Dennis Cahill / Martin Hayes

Live in Seattle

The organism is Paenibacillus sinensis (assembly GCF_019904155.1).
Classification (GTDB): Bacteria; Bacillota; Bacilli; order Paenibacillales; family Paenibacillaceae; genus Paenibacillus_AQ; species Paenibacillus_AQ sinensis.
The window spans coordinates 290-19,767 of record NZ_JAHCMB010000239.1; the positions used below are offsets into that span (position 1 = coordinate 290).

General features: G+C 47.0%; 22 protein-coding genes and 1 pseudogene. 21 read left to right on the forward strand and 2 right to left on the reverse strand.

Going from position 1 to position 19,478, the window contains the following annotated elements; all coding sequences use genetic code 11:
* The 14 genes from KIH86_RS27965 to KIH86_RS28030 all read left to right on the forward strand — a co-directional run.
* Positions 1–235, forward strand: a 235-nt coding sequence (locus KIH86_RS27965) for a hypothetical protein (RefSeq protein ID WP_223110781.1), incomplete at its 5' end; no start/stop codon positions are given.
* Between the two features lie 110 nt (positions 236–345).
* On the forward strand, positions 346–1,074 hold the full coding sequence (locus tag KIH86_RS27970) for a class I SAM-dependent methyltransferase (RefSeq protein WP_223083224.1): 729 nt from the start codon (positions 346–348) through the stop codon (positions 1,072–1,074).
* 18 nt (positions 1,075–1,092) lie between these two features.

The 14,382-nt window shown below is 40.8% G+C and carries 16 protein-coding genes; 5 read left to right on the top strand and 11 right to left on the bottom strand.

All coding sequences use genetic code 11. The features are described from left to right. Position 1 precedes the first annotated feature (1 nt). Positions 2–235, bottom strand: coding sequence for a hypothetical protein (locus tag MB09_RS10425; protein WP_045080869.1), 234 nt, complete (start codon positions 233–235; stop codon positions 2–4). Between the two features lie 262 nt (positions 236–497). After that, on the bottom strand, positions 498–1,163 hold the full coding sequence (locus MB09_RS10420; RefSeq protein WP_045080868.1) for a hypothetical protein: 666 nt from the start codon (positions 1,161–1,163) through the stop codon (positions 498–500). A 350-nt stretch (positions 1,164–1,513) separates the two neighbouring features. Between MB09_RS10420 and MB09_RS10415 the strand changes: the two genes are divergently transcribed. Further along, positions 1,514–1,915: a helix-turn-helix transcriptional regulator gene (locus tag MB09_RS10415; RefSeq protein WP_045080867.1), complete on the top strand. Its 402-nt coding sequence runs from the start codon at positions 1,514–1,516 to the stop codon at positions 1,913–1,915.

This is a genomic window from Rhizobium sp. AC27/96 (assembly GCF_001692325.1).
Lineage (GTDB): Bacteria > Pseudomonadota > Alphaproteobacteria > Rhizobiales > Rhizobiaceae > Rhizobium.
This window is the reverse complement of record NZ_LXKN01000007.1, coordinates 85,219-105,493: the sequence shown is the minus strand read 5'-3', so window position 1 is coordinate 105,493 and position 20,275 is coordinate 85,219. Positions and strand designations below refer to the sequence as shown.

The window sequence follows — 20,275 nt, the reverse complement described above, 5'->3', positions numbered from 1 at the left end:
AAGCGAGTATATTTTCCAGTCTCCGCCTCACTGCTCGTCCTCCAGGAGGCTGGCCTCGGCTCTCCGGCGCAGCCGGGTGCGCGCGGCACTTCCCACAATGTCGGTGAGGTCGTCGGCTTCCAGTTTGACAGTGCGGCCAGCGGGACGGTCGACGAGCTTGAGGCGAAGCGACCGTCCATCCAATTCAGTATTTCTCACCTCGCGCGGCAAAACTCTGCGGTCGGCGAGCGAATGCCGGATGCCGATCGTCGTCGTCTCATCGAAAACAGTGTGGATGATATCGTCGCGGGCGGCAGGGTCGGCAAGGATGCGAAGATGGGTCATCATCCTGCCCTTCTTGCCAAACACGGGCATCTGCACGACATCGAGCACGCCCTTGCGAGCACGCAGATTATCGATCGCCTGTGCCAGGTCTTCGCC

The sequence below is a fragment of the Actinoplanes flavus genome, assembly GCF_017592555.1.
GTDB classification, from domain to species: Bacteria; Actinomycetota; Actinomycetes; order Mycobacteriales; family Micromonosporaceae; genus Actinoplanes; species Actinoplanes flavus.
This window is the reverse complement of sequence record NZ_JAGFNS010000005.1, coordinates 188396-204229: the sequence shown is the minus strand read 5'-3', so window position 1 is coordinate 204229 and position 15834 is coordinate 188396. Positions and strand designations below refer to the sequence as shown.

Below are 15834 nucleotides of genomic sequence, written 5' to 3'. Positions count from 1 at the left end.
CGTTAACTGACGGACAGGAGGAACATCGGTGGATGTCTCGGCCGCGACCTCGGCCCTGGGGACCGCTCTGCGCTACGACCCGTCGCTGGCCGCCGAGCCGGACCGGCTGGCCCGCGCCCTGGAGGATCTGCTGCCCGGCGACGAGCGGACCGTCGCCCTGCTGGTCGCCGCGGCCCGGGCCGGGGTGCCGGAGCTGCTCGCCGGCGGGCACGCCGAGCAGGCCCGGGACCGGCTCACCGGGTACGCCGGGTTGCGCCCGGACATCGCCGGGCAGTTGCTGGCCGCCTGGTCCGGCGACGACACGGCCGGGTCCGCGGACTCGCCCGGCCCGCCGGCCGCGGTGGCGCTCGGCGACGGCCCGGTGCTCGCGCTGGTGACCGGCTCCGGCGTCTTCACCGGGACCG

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The live context often tends to exaggerate a musician's natural inclinations -- punk bands play louder and faster, reggae bands crank up the bass an extra notch or two, Irish musicians thrown in wilder ornaments and wind the tempo up a bit. For fiddler Martin Hayes, whose natural tendency is to play in a stately, decorous style that shows off the tune to maximum advantage and minimizes "look at me!" pyrotechnics, the stage is a place to play even more gently and sweetly than he does in the studio. On the other hand, the relative looseness of the live context gives guitarist Dennis Cahill the chance to step out a bit more than he does with Hayes in the studio, and that works very nicely too. This program's centerpiece is an almost 30-minute set of reels and dances that includes the achingly beautiful "Kilnamona Barndance" (taken even more slowly here than on Hayes' debut album), the standard "Rakish Paddy," and a delightful adaptation of Pachelbel's Canon in D minor. Although you might expect fiddle and guitar to sound lonesome and stark without other instruments, Hayes plays with such a sweet tone and Cahill is such a skilled accompanist that the two of them manage to fill the room quite nicely. Highly recommended.

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